New CEO of the Patient Safety Movement Foundation, David Mayer says every hospital needs to implement the 18 Actionable Patient Safety Solutions.
From day one of our Movement, our goal was to eliminate preventable patient deaths in US hospitals by the year 2020. With 2020 one year away, there is an urgency to engage every clinician, hospital administrator, patient advocate and medical technology CEO to help us. The 7th World Patient Safety, Science & Technology Summit in January allowed us the opportunity to celebrate our progress and successes, thank the many hard-working contributors, and highlight best practices we call Actionable Patient Safety Solutions (APSS). We stressed the importance of planning for ZERO instead of just wishing it will happen. One of the core messages this year was that we can’t change the goal date and that we need every hospital to implement all 18 APSS today.
What does planning for ZERO look like? We can look at the four hospitals that are 5-Star Hospitals, making commitments around all APSS. CHOC Children’s Hospital in Orange County, California, University of California Irvine Medical Center, Parrish Medical Center in Florida, and Hospital Español in Mexico City.
We can also look at the progress made by the 4,710 hospitals around the world that have implemented at least one APSS. Cumulatively since 2013, these hospitals have saved 273,077 lives.
Planning for ZERO also means planning for as many things as possible to go right in every hospital setting. That was the focus of one Summit panel that described this approach as a Safety II perspective. So rather than a Safety I perspective of simply working to make sure nothing goes wrong, hospitals need to start shifting their focus to a Safety II approach of ensuring everything goes right.
A new APSS and a key component of planning for ZERO (and sustaining that number) is making sure every person entering the health field is properly educated on patient safety early in their training. At this year’s Summit, Dr. Steven Scheinman, Dean of Geisinger Commonwealth School of Medicine, introduced our APSS on Patient Safety Curriculum for Schools. This core patient safety curriculum was designed so it could be adopted by any educational program in all healthcare professions (nursing, pharmacy, behavioral health, medicine, etc.). It was developed by an incredible team of academics, clinicians, patient safety experts and patient advocates to close a critical gap in student training. It is available for download on our website without charge for any student and school interested.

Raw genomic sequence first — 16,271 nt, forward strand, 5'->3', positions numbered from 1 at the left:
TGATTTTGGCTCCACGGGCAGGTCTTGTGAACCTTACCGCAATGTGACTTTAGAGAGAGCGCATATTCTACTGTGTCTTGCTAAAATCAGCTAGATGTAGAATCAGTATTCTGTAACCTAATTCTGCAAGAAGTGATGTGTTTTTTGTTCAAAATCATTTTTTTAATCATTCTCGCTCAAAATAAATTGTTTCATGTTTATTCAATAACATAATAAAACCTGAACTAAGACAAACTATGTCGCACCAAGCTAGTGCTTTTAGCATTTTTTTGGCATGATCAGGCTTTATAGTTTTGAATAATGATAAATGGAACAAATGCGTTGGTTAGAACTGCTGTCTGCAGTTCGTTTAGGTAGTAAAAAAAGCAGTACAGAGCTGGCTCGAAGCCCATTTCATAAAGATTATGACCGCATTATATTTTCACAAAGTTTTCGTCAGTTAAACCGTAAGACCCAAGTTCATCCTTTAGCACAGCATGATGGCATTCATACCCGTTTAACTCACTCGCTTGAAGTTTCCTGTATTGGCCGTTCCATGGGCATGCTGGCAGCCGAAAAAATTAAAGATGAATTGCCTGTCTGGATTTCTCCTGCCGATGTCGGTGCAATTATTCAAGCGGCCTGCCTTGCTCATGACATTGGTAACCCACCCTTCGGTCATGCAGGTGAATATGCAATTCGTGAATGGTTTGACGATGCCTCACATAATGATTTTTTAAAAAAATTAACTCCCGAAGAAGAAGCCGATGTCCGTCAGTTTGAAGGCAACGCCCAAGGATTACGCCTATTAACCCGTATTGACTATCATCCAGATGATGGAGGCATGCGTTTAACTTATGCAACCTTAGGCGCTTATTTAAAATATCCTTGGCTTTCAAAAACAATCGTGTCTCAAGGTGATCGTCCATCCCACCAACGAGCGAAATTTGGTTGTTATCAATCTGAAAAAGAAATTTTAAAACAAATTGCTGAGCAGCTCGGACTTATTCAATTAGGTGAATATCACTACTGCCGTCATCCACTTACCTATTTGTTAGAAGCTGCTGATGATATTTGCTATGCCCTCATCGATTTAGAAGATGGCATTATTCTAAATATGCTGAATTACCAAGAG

Planning for ZERO also requires full transparency in the event of a harm incident, the topic of a Summit panel titled “Pushing Transparency and Aligned Incentives Through Policymakers.” Many years ago, I was part of a team that helped create a program called CANDOR which stands for Communication & Optimal Resolution, which represents a paradigm shift from “delay, deny and defend” to early communication with patients and families leading to timely resolution and shared systems improvements. Since being implemented at MedStar Health in 2012, CANDOR has reduced serious patient safety events by about 65% and reduced the cost of care associated with serious safety events (including medical liability) by more than $70 million since 2012.
Another essential piece of the planning-for-ZERO puzzle is the creation of a patient data superhighway. By securing Open Data Pledges from as many healthcare technology companies as possible (while respecting patient privacy laws), researchers and engineers can create predictive algorithms and decision support tools so clinicians can identify an issue before it becomes fatal. With the recent signing of Baxter and Mindray, we now have 90 companies agreeing to share data.
I joined the Movement in January and I couldn’t be more grateful for our many partners, individuals and organizations alike, that continue to fight to save patient lives by reducing unintentional but preventable harm, overcoming systemic inertia and proving that a culture of patient and caregiver safety is possible, worthwhile, and a moral obligation. I think it was important to have our co-convening organizations - American Society of Anesthesiologists and the European Society of Anaesthesiology by our side at our Summit. Anesthesiologists were among the first to show what’s possible when people don’t want to put up with the status quo, and thanks to their determined efforts and those of the Anesthesia Patient Safety Foundation, the risk of death from general anesthesia has dropped to almost zero.
I am also grateful for the support and direction of former U.S. President Bill Clinton, who has attended every Summit since our inception. In his closing remarks he reminded everyone “to please stay active in this, please get more people active in it, and don’t give up.”
We are not going to give up. We are not going to move the goalpost. But with 2020 less than a year away, we need every hospital, every health professional and policymaker, every medical device company, every educator, to join us. You can make a difference. You can plan for ZERO.
Originally published in Issue 2, 2019 of MT Magazine.